They are now claiming to have been behind a failed attempt on the lives of PSNI members in Dunmurry last year and a handful of other attacks using improvised devices, none were successful. The organisation confirmed their list of attempted attacks during a statement to clarify that they were not linked to ongoing criminal activity around Fermanagh.

Both organisations have struggled to maintain internal discipline over the last decade – deadly feuds with criminal gangs and shooting their own members has used up a considerable amount of time and resources as well as damaging their public image.

Dissidents admit privately that the abilities of groups calling themselves the IRA to return Northern Ireland to a state of sustained conflict remains very low.

Threats to destroy outposts would obviously find a higher level of support than shooting journalists or blowing up cars on city centre streets – but the ability of any existing group to carry them through properly should be heavily questioned.

History Repeating?

It’s important to remember the Border Campaign (1956 – 62) – an often overlooked part of the IRA’s history. Heavily weakened by security services both sides of the border in the aftermath of WW2, the IRA had found itself reduced to just a few hundred members.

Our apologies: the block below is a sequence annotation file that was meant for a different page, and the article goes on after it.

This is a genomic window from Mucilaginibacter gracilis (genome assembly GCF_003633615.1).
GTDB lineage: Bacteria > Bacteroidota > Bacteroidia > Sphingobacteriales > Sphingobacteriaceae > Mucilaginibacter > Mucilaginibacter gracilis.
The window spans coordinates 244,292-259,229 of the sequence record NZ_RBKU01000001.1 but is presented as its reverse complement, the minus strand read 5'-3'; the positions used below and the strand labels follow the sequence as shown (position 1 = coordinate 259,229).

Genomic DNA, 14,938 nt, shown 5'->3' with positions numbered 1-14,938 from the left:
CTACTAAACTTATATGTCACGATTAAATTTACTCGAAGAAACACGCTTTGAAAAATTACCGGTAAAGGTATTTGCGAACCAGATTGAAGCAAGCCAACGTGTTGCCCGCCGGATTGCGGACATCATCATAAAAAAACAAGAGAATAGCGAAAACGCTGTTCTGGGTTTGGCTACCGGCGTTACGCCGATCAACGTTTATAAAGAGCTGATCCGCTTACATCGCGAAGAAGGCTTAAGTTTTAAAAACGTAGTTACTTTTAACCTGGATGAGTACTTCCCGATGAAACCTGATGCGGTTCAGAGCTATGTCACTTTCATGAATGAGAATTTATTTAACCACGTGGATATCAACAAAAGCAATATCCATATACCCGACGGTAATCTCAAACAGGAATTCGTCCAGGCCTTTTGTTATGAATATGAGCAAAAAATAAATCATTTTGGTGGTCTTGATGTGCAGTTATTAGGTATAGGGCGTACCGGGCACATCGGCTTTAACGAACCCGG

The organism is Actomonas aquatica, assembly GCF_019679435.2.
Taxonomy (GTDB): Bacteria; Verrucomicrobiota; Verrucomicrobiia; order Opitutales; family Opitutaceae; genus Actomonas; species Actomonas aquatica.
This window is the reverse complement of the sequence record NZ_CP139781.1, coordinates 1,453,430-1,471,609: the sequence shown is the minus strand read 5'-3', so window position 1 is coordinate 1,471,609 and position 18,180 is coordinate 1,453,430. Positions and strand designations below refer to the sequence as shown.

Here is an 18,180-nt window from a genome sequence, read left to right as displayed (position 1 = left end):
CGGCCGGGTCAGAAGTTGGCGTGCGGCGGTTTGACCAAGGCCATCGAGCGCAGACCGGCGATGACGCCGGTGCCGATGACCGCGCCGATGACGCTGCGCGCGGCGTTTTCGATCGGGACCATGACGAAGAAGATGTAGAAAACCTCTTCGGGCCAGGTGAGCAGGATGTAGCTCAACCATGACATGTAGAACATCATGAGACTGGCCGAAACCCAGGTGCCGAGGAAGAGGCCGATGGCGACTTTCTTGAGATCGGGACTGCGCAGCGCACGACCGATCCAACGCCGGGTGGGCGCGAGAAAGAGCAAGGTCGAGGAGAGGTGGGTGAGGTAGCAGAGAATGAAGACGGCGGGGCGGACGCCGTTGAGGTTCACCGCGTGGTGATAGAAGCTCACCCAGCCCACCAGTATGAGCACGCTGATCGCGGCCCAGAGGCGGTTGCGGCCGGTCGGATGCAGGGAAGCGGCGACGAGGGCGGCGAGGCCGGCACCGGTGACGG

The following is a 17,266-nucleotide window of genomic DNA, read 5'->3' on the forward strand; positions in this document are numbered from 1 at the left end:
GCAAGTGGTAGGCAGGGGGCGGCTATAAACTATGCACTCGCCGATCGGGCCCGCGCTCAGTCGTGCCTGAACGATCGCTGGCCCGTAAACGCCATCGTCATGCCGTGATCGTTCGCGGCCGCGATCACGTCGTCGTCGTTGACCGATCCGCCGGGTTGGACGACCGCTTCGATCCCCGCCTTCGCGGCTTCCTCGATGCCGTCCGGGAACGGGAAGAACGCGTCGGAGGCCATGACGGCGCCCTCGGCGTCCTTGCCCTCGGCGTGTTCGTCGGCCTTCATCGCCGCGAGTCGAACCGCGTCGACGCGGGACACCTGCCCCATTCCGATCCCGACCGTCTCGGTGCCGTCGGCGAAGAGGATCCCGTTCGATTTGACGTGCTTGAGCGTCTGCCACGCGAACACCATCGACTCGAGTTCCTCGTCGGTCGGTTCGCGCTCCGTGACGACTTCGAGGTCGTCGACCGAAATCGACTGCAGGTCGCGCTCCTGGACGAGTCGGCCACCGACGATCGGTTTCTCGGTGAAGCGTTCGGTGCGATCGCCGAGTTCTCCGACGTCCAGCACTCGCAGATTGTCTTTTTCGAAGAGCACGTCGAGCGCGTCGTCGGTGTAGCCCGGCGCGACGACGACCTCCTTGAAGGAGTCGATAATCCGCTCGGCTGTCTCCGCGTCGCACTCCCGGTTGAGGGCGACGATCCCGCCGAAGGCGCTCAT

Republicans carried out hundreds of attacks on British infrastructure over the six years but what they called “Operation Harvest” was broadly considered a total failure – with eight republicans killed, six RUC constables dead and hundreds of republicans interned across the island.

Some militarists see this period as vital to keeping the organisation active until the eruption of sectarian and state violence in the late 1960s. However, the same conditions no longer exist, the “Orange State” is gone.

Asked about previous failure to build support through border attacks, dissidents pin their hopes that a strong reaction from British armed forces will provoke a broader conflict.

The dissident paramilitaries take their mandate not from the will of the Irish people, but rather from the long tradition of small groups taking up arms to fight Britain and building support as they go. In the case of the CIRA, they still claim to be the sole legitimate successor of the 1938 army council.

This is convenient because the majority of Irish people still endorse peace in Northern Ireland, and many respected former republican prisoners outside of Sinn Fein also insist that the conditions for armed struggle no longer exist.